Coal is an excellent fuel and the United States has abundant reserves, at last count we have five hundred years’ worth at current consumption levels. I am partial to coal because I worked in the industry for two and one-half decades and I have seen the care the miners take to restore the mined out areas and I also use coal as a heat source in my current home. The magenta glow of the flames and coals is quite relaxing and the warmth is sustained with less attention than wood. Being in the southwest of New England, (only about 120 miles from the anthracite fields), coal is relatively inexpensive. Coal also produces an ash by-product but it is not recommended for garden use because the combustion of coal concentrates heavy metals. It does, however, make an excellent substitute for damaging salt on walkways and driveways as it provides traction. A coal fire can theoretically burn from Halloween until Saint Patrick’s Day. I prefer, however, to let it burn out about every six weeks, so I can clean out the accumulated ash as it does insulate the stove greatly restricting heat flow.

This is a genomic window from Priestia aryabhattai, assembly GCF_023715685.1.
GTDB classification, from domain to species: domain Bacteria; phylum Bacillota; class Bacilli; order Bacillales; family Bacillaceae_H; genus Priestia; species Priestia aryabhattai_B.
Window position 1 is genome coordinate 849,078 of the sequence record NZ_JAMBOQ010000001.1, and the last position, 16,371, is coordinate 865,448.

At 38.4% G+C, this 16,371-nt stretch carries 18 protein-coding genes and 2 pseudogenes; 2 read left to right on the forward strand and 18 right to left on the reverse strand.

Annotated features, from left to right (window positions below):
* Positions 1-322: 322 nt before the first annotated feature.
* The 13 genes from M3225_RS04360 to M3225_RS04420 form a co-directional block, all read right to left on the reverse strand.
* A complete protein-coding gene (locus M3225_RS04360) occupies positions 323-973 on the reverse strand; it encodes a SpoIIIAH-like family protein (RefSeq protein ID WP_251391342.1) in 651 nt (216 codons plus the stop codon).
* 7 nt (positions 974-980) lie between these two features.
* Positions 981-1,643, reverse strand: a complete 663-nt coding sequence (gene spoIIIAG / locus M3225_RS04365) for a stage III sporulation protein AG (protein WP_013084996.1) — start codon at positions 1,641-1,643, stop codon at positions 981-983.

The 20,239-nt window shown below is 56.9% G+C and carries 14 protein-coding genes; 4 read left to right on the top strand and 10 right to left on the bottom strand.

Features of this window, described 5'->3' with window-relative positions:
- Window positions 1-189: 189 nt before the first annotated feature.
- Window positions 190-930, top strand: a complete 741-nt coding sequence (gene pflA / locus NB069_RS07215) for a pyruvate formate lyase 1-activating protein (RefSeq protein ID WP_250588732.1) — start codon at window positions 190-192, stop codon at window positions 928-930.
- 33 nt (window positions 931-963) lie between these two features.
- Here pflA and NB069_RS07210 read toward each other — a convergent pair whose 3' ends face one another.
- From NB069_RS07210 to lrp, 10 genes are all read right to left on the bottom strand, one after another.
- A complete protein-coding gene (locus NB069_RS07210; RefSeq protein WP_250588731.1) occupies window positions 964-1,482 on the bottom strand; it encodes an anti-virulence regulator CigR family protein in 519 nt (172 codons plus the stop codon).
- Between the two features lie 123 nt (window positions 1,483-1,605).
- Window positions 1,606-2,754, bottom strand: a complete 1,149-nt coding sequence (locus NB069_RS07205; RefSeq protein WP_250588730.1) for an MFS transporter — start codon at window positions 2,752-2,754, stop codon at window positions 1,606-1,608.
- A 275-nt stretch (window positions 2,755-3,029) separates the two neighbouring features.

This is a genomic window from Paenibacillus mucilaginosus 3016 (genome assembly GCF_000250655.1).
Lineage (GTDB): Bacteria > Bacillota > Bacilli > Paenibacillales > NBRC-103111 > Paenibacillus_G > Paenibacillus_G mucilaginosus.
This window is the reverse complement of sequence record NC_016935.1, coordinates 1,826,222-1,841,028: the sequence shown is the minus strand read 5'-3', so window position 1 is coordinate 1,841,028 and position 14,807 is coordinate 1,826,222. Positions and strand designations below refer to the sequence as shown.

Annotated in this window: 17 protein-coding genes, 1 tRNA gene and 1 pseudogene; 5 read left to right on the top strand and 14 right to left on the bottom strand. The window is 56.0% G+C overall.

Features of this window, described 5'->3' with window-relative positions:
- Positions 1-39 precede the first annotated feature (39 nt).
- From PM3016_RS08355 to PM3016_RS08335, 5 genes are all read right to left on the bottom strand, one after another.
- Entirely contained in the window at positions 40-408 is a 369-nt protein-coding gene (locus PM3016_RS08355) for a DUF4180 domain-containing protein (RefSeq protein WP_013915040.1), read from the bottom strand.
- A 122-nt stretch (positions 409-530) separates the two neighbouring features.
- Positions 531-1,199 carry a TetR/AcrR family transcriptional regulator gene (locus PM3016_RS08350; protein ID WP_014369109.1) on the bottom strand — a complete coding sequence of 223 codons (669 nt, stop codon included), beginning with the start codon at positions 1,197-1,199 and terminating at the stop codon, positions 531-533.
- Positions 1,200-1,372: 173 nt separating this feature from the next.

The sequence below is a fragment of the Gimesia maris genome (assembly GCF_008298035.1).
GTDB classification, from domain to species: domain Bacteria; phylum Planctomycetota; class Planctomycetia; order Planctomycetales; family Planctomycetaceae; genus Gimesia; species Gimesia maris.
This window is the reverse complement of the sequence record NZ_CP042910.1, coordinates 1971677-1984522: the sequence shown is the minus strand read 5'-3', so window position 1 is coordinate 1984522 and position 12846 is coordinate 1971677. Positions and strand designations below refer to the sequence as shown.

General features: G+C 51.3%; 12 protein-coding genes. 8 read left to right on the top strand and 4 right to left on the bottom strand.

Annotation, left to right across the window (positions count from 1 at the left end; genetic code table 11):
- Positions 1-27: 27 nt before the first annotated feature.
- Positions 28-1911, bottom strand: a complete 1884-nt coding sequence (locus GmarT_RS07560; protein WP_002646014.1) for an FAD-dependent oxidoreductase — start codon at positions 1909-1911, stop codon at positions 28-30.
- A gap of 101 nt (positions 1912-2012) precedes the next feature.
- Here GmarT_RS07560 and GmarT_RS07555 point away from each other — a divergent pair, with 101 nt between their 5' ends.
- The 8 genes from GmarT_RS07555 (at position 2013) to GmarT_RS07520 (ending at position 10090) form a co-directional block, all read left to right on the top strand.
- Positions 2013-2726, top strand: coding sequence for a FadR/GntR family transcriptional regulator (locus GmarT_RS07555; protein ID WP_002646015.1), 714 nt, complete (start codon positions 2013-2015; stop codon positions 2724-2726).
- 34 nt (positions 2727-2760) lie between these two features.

Pound for pound the Btu output of coal is far greater than the hottest burning hardwood. This is due to the Fixed Carbon content of the coal. The Fixed Carbon is the measure of the inherent carbon content, the chief combustible constituent of the material. In anthracite coal the F. C. content is between 83% and 89%. Coke, a processed product of bituminous coal, (similar to charcoal / wood relationship) is approximately 94% to 99% F.C., virtually pure carbon. The Fixed Carbon content of wood is much lower than anthracite and bituminous coal or coke. Coal is about 80 to 85% of the equivalent of wood. In other words, if you require five cords of wood per season to heat your home, you would need only four to 4.25 tons of anthracite. The real test of coal versus wood is its heating cost. Mixed hardwoods are equal to 24 Million Btu’s / cord; anthracite coal is about 13,500 Btu’s / lb.; therefore one net ton (2,000 lbs.) is 27 Million Btu’s. If the cost of a cord of mixed hardwood is $135 / cord than the cost is $5.63 / mm Btu’s. Coal would be $5.56 / mm Btu’s at a $150 / net ton. Keep in mind that coal is also officially weighed and a weight certificate is available. The trouble with wood is, it is very subjective about what makes up a cord. You generally take the deliverer’s word that his truck has a capacity of exactly one cord. Nevertheless, a cord depends on the size and cut of each piece and the way is loaded. Most often when you receive a “cord” of wood you get between 75 and 90% of what a true cord should be. A cord of wood should measure 4″ x 4″ x 8″ stacked tight; most wood is delivered in a random pile in the truck, when stacked tight, as a cord should be, it never equals these dimensions. Therefore, the true cost of a cord is 25% higher or $168.75, making the comparable cost $7.03 / mm Btu’s.